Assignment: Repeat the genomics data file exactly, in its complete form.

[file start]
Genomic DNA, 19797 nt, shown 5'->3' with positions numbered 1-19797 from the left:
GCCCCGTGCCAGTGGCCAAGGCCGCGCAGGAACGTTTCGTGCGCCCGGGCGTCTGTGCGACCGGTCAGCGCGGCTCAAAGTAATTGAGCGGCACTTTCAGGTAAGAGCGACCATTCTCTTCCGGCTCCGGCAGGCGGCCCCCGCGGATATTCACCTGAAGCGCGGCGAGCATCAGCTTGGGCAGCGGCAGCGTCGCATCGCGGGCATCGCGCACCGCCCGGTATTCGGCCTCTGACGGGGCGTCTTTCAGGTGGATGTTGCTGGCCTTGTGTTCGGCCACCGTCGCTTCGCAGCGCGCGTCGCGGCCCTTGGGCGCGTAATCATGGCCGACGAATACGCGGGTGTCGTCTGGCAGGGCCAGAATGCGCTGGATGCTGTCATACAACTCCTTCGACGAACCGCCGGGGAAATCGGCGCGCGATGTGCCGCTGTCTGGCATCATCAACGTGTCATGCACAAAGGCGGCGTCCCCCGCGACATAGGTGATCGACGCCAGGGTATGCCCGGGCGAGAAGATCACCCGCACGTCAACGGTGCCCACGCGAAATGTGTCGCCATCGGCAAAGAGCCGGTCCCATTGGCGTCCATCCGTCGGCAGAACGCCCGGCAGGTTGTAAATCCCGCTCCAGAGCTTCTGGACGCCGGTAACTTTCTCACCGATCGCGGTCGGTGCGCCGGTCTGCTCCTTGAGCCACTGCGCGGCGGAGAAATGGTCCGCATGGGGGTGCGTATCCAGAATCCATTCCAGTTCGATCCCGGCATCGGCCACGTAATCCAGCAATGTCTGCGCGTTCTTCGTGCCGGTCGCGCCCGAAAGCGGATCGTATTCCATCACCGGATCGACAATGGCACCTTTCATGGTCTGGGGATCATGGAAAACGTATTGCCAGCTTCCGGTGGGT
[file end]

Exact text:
Genomic DNA, 19797 nt, shown 5'->3' with positions numbered 1-19797 from the left:
GCCCCGTGCCAGTGGCCAAGGCCGCGCAGGAACGTTTCGTGCGCCCGGGCGTCTGTGCGACCGGTCAGCGCGGCTCAAAGTAATTGAGCGGCACTTTCAGGTAAGAGCGACCATTCTCTTCCGGCTCCGGCAGGCGGCCCCCGCGGATATTCACCTGAAGCGCGGCGAGCATCAGCTTGGGCAGCGGCAGCGTCGCATCGCGGGCATCGCGCACCGCCCGGTATTCGGCCTCTGACGGGGCGTCTTTCAGGTGGATGTTGCTGGCCTTGTGTTCGGCCACCGTCGCTTCGCAGCGCGCGTCGCGGCCCTTGGGCGCGTAATCATGGCCGACGAATACGCGGGTGTCGTCTGGCAGGGCCAGAATGCGCTGGATGCTGTCATACAACTCCTTCGACGAACCGCCGGGGAAATCGGCGCGCGATGTGCCGCTGTCTGGCATCATCAACGTGTCATGCACAAAGGCGGCGTCCCCCGCGACATAGGTGATCGACGCCAGGGTATGCCCGGGCGAGAAGATCACCCGCACGTCAACGGTGCCCACGCGAAATGTGTCGCCATCGGCAAAGAGCCGGTCCCATTGGCGTCCATCCGTCGGCAGAACGCCCGGCAGGTTGTAAATCCCGCTCCAGAGCTTCTGGACGCCGGTAACTTTCTCACCGATCGCGGTCGGTGCGCCGGTCTGCTCCTTGAGCCACTGCGCGGCGGAGAAATGGTCCGCATGGGGGTGCGTATCCAGAATCCATTCCAGTTCGATCCCGGCATCGGCCACGTAATCCAGCAATGTCTGCGCGTTCTTCGTGCCGGTCGCGCCCGAAAGCGGATCGTATTCCATCACCGGATCGACAATGGCACCTTTCATGGTCTGGGGATCATGGAAAACGTATTGCCAGCTTCCGGTGGGT